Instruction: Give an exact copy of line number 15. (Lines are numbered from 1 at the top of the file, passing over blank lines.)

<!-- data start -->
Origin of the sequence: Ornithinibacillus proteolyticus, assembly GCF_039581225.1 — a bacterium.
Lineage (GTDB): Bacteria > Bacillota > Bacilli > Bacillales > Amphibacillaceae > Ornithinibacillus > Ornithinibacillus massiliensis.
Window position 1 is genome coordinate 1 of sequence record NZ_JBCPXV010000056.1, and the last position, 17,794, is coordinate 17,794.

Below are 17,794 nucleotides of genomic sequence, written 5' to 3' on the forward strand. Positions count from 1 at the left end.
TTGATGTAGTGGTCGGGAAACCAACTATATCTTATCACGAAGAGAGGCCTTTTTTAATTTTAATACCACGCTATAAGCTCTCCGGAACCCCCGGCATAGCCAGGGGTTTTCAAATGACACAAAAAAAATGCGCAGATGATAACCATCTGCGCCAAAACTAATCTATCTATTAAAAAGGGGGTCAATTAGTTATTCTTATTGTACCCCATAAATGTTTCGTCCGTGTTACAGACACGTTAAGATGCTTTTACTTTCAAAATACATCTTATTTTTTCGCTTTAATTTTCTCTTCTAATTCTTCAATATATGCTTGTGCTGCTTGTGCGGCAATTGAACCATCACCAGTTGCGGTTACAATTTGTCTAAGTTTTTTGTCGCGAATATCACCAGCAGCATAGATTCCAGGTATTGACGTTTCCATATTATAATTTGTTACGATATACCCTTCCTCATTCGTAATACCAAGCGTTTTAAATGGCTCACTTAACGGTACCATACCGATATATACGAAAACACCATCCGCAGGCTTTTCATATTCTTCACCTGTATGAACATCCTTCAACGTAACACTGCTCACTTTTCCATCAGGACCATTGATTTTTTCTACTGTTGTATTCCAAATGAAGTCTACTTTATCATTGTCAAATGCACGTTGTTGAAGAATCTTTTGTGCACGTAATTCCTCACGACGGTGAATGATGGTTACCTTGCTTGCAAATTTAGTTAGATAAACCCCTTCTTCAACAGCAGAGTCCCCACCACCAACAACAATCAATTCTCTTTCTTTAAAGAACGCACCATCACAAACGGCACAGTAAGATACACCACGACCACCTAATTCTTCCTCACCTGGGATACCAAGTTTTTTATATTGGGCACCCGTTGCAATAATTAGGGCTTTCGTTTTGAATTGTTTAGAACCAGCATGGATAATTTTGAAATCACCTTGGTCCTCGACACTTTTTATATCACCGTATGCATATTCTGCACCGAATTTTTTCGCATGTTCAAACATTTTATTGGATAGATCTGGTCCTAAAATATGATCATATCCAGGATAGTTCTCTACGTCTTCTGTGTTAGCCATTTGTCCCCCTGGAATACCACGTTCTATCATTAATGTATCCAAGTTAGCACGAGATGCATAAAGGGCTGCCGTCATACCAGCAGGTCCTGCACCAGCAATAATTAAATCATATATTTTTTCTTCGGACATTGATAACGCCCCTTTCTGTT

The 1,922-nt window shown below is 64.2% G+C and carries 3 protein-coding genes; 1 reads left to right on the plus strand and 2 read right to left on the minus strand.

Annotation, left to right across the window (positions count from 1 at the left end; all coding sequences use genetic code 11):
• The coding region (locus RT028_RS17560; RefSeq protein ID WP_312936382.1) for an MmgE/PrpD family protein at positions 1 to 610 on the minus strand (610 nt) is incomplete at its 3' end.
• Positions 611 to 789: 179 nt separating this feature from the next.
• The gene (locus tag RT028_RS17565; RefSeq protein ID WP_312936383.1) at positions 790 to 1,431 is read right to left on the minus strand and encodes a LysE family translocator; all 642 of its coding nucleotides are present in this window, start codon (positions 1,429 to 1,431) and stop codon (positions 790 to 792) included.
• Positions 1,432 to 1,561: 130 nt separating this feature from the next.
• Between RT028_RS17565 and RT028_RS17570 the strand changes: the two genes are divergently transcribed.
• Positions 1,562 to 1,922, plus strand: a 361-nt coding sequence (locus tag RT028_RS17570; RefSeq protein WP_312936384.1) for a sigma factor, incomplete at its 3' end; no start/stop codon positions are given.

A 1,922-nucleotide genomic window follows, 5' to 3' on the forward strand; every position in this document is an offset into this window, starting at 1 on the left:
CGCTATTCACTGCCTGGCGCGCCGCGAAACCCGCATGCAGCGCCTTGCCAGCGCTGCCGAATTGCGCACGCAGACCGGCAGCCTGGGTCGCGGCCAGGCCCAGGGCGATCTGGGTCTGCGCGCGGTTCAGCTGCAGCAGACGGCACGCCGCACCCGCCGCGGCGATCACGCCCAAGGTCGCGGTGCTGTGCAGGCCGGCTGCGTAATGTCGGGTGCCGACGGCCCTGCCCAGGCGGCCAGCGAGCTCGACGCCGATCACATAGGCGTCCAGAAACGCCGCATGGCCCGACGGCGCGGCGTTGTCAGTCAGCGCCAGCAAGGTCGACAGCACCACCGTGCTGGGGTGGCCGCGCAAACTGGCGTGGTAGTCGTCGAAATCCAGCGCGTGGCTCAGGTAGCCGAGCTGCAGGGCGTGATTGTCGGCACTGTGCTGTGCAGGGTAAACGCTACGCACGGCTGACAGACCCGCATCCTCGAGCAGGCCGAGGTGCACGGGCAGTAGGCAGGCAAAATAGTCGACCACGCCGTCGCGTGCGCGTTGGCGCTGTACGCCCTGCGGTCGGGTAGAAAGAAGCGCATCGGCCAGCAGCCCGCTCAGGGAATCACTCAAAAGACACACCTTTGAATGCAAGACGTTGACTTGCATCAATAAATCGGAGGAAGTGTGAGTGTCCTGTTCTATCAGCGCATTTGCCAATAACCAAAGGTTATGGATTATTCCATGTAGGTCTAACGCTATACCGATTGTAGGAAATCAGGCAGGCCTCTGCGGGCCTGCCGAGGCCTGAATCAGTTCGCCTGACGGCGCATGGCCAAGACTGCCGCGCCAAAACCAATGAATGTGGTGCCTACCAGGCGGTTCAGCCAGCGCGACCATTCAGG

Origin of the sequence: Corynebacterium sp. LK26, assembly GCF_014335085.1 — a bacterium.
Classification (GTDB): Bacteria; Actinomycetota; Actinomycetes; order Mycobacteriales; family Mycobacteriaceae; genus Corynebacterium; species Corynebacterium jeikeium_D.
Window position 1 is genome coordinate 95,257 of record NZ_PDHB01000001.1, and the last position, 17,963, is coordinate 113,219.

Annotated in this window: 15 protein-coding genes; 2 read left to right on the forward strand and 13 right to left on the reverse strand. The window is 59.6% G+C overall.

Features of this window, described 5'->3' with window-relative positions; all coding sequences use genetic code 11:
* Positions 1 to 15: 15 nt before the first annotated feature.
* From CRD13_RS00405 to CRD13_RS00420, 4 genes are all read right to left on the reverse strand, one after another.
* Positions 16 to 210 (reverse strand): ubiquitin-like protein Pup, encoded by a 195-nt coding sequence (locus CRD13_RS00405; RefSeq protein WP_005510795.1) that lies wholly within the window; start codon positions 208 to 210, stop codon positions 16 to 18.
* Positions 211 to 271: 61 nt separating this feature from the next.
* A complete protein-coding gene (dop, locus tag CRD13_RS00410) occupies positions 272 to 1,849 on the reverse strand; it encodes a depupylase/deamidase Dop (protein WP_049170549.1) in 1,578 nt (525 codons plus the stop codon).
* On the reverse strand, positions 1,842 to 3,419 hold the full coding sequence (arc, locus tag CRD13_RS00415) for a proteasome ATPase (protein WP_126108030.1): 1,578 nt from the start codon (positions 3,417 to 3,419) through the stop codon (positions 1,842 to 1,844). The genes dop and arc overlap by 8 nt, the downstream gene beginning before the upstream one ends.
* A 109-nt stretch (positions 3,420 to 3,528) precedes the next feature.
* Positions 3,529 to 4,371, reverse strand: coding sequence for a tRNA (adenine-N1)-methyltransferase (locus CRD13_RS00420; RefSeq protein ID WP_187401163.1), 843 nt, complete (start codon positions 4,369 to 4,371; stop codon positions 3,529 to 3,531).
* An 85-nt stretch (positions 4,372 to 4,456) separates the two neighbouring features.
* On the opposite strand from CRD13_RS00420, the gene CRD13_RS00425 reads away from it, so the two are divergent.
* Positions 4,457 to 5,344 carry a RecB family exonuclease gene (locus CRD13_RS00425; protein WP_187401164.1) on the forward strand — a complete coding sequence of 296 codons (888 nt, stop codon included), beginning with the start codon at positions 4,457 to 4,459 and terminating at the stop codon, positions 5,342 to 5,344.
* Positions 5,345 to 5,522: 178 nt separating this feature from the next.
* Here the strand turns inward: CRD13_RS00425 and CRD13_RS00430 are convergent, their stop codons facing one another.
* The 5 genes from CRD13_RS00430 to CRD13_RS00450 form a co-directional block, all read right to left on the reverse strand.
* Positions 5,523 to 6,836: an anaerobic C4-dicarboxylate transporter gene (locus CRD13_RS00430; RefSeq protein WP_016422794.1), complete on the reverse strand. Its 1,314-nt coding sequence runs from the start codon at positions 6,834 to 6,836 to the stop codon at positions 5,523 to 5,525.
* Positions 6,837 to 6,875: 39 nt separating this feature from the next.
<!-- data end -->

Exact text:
CGCTATTCACTGCCTGGCGCGCCGCGAAACCCGCATGCAGCGCCTTGCCAGCGCTGCCGAATTGCGCACGCAGACCGGCAGCCTGGGTCGCGGCCAGGCCCAGGGCGATCTGGGTCTGCGCGCGGTTCAGCTGCAGCAGACGGCACGCCGCACCCGCCGCGGCGATCACGCCCAAGGTCGCGGTGCTGTGCAGGCCGGCTGCGTAATGTCGGGTGCCGACGGCCCTGCCCAGGCGGCCAGCGAGCTCGACGCCGATCACATAGGCGTCCAGAAACGCCGCATGGCCCGACGGCGCGGCGTTGTCAGTCAGCGCCAGCAAGGTCGACAGCACCACCGTGCTGGGGTGGCCGCGCAAACTGGCGTGGTAGTCGTCGAAATCCAGCGCGTGGCTCAGGTAGCCGAGCTGCAGGGCGTGATTGTCGGCACTGTGCTGTGCAGGGTAAACGCTACGCACGGCTGACAGACCCGCATCCTCGAGCAGGCCGAGGTGCACGGGCAGTAGGCAGGCAAAATAGTCGACCACGCCGTCGCGTGCGCGTTGGCGCTGTACGCCCTGCGGTCGGGTAGAAAGAAGCGCATCGGCCAGCAGCCCGCTCAGGGAATCACTCAAAAGACACACCTTTGAATGCAAGACGTTGACTTGCATCAATAAATCGGAGGAAGTGTGAGTGTCCTGTTCTATCAGCGCATTTGCCAATAACCAAAGGTTATGGATTATTCCATGTAGGTCTAACGCTATACCGATTGTAGGAAATCAGGCAGGCCTCTGCGGGCCTGCCGAGGCCTGAATCAGTTCGCCTGACGGCGCATGGCCAAGACTGCCGCGCCAAAACCAATGAATGTGGTGCCTACCAGGCGGTTCAGCCAGCGCGACCATTCAGG